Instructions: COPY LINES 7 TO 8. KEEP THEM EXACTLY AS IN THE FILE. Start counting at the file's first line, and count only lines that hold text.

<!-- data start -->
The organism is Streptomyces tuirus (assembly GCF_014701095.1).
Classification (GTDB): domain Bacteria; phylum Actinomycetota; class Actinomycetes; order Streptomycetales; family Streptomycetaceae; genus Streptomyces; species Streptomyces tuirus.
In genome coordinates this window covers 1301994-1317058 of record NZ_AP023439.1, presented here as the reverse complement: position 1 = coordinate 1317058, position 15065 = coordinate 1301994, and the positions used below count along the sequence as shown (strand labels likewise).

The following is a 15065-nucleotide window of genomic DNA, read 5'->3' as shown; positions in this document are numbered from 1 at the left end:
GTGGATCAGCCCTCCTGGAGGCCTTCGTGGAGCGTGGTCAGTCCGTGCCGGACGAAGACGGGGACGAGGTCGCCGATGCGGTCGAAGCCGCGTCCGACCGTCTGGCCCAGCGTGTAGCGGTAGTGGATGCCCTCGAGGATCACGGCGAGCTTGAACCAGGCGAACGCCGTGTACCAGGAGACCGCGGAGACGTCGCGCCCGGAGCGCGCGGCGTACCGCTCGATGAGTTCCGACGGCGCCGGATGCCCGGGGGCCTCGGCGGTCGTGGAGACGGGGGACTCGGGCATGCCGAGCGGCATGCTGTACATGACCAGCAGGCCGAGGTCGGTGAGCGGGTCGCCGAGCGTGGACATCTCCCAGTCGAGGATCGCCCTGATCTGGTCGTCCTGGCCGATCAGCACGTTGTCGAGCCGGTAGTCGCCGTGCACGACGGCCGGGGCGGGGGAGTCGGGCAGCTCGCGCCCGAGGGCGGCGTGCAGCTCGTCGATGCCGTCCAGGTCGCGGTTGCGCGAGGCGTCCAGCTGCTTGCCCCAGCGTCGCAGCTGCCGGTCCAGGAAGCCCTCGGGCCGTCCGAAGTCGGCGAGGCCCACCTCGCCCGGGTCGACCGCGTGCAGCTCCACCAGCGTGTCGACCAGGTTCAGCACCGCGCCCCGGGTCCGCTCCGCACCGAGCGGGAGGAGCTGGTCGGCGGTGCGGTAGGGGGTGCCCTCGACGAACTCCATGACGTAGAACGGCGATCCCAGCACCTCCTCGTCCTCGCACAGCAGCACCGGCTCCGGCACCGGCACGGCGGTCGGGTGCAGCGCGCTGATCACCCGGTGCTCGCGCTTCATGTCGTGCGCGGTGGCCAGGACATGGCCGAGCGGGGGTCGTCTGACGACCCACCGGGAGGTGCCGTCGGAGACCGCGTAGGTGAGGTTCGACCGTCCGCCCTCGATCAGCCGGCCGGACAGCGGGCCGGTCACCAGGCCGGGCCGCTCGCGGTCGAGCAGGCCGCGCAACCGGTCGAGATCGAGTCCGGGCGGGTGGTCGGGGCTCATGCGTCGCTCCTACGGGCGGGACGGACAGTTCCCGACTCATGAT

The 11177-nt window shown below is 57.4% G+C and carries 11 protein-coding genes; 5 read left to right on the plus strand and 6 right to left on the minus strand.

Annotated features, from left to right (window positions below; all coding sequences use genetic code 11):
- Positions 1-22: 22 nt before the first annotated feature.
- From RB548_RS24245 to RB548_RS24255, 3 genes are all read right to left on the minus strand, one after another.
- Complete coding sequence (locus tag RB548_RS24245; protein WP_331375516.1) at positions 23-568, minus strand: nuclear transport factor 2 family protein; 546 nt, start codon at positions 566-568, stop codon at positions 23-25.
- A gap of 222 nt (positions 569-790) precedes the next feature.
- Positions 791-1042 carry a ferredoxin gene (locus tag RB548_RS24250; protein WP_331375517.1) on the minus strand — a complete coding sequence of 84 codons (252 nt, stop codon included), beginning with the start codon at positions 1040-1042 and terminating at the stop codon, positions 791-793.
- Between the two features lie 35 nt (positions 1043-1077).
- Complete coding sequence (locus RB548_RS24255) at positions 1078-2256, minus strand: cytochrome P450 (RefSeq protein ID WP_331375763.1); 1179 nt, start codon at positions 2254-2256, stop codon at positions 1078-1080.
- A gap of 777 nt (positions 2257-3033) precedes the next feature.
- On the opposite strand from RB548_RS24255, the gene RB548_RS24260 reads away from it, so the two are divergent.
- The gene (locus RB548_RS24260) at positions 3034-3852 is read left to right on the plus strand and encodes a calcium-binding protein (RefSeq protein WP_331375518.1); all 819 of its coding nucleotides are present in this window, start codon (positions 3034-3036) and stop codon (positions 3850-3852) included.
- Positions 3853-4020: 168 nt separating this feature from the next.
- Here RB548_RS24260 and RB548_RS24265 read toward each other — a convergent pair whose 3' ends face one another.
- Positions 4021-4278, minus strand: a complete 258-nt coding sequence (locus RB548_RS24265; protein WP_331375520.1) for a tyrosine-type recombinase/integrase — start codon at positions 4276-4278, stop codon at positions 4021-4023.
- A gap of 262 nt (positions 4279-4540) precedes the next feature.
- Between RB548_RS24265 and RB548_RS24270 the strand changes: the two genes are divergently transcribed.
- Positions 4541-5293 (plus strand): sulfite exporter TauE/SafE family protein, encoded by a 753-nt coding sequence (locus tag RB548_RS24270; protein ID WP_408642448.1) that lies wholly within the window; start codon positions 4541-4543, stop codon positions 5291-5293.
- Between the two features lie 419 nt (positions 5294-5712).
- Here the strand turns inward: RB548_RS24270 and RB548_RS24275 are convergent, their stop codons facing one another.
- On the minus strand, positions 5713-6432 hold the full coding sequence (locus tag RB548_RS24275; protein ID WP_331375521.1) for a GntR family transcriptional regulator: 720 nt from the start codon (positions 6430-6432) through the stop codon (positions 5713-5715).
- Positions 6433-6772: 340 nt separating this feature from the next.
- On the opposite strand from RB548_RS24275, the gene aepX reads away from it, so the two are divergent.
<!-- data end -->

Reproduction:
Annotated features, from left to right (window positions below; all coding sequences use genetic code 11):
- Positions 1-22: 22 nt before the first annotated feature.